UPDATED 07:00 EST / MARCH 27 2019

cloud-computing-1989339_960_720 BIG DATA

Cloudera steps up its edge data game with new management tools

Big-data company Cloudera Inc. today announced its first new product since the completion of its merger with former rival Hortonworks Inc., targeting workloads at the so-called network edge.

Edge data generally refers to information that’s created by “internet of things” devices and sensors. The idea behind Cloudera’s new edge data management tools is to help companies absorb and process that data at its source, then analyze it to provide immediate insights that can help to make better business decisions.

Processing data at the edge means those insights can be accessed faster than if the information is first transferred to a remote data center, processed and then returned to its source, as is usually the case.

Being able to do so is important for several reasons, Vikram Makhija, general manager of Data in Motion at Cloudera, told SiliconANGLE. First, IoT sensors and devices have traditionally had to send all of their data over a network to a remote server for analysis, but this can put an unnecessary strain on those servers and impact an organization’s ability to analyze that information in real-time.

“Having the right data at the right time is what allows for key insights to be generated in real-time,” Makhija said. “By enabling the edge to be more intelligent, by embedding and executing machine learning models at the edge, one can expect only quality and relevant data to be pushed to the enterprise for analysis. The industry is shifting towards offering analytics at the edge, and avoiding costly round trips is becoming more critical.”

Edge processing capabilities also help with the “disconnected edge,” which relates to systems located outside of a functioning network. They include things such as aircraft and trucks moving through areas where there’s no network available, or systems in industries in which regulations prevent data being transferred to remote data centers immediately.

“In all these scenarios, actions may need to be taken at the edge even though the data may not be fully available at the enterprise,” Makhija said. “For this, the edge needs to be smart and capable of understanding and processing the data.”

There are also big cost savings to be had by processing data at its source.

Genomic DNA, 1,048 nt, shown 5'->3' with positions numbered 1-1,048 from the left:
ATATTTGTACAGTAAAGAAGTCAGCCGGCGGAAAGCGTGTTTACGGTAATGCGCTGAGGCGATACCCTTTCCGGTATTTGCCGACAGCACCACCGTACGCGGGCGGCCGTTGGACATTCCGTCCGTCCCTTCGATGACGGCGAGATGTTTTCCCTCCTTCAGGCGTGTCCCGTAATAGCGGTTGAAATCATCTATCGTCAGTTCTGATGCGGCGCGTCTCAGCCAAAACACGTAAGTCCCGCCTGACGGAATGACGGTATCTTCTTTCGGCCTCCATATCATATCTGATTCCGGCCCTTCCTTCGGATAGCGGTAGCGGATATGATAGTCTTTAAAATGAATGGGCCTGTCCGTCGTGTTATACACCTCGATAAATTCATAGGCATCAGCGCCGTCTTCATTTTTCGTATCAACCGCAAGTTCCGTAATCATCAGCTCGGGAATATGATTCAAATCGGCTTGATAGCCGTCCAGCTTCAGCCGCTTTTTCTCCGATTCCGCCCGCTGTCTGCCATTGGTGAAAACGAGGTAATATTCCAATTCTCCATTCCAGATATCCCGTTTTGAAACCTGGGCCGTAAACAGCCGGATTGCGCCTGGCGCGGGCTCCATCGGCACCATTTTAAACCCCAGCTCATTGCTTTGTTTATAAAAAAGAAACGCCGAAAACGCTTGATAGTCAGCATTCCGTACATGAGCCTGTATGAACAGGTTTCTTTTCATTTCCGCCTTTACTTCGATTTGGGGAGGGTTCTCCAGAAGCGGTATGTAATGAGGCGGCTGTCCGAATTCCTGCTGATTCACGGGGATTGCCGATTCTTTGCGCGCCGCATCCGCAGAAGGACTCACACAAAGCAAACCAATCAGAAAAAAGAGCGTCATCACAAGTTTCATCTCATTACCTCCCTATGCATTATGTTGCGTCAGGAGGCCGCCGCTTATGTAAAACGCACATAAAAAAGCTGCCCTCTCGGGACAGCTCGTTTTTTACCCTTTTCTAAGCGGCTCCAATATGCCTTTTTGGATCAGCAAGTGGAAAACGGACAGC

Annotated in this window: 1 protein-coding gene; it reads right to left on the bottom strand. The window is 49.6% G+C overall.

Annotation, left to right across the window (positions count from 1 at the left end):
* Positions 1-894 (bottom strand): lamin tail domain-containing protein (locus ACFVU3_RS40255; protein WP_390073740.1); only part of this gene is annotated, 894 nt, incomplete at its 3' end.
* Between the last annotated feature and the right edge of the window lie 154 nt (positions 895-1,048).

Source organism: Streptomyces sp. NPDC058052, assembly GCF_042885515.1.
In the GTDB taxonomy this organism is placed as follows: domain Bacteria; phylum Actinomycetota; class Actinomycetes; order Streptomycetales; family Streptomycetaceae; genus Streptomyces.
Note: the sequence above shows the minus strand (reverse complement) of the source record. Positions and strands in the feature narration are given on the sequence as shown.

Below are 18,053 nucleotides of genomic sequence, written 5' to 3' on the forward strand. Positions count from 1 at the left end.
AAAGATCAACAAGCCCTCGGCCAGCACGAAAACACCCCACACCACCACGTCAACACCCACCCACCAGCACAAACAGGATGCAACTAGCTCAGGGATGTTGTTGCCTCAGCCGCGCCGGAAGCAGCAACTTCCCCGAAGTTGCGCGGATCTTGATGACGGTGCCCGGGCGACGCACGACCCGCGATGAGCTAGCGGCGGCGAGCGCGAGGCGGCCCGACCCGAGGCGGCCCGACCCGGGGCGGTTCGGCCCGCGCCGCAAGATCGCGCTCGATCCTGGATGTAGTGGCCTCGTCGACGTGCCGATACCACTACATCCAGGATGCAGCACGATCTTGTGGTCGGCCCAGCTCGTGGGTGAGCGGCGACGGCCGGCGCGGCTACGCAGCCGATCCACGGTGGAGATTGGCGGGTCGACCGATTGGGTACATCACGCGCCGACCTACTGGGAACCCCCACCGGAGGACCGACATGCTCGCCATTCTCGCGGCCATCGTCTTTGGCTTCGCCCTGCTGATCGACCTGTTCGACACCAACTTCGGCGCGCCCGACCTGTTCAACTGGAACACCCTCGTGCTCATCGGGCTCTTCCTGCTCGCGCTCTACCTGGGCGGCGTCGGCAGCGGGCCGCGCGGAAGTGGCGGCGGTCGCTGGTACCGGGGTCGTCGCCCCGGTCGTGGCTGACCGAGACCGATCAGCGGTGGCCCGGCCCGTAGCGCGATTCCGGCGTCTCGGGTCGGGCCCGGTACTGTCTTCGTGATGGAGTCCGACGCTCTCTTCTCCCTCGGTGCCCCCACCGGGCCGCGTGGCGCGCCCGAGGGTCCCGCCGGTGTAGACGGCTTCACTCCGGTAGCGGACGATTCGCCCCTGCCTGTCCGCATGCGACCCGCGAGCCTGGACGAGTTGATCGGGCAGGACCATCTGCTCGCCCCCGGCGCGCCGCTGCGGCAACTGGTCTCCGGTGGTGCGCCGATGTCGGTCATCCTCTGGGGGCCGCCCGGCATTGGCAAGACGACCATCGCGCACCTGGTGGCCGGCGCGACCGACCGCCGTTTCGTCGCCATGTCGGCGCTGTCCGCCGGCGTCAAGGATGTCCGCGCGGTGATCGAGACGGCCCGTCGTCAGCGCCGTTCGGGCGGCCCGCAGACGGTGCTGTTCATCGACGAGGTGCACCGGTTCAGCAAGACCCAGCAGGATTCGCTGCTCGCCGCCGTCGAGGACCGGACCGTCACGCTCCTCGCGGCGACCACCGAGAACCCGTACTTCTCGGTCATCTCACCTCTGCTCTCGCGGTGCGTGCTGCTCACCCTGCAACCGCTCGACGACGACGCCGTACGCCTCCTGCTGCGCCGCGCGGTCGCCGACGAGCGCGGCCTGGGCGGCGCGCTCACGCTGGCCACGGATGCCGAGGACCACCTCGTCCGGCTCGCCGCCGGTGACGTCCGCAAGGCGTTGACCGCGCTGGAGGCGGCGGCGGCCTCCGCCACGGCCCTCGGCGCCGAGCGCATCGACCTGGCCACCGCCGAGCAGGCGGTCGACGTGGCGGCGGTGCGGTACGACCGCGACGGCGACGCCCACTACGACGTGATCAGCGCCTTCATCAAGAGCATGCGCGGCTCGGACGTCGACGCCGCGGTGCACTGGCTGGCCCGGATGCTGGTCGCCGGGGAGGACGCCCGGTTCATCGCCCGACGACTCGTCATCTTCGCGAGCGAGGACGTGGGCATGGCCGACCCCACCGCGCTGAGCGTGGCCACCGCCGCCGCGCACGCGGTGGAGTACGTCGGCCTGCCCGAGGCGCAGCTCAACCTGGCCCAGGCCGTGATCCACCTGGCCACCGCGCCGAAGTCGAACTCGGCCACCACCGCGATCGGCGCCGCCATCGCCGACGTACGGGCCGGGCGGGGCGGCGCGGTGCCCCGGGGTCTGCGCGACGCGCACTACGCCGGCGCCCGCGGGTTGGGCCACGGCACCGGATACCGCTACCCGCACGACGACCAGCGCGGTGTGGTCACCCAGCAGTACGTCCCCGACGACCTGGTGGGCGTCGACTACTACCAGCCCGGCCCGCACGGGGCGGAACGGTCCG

“It’s not just about time, it’s also about cost,” Makhija explained. “Transferring data from the edge to the data center can be costly and sending lots of raw data is inefficient. Processing at the edge allows for applications that are not just more responsive but also more efficient.”

The company’s new tools include Cloudera Edge Management, which is designed to improve the way in which IoT data is processed. Companies can set up software “agents” that collect data from remote sensors and devices and process it directly at the edge. Cloudera Edge Management also provides a “code-free” drag-and-drop environment that’s used to deploy machine learning models easily to those agents, so decisions can be made at the edge without data needing to make round trips to and from the enterprise.

The second new tool is Cloudera Flow Management, which is used to control the flow of data throughout an organization. The tool is said to reduce data integration times by enabling petabytes of data to be securely moved around data centers, cloud and on-premises environments, wherever it needs to go.

The new tools will be added to Cloudera’s DataFlow platform, which is the company’s main streaming analytics platform based on open-source software such as Apache Hadoop and Apache Spark.

“With DataFlow, Cloudera already had a differentiated offering for processing and analyzing data in motion,” said Matt Aslett, research vice president of data, AI and analytics at 451 Research Inc. “Cloudera Edge Management adds the ability to develop, deploy and monitor data processing applications at the edge, which is likely to be a fundamental enabler of successful IoT projects going forward.”

The new tools will be made generally available before the end of the March.

Image: 200Degrees/Pixabay

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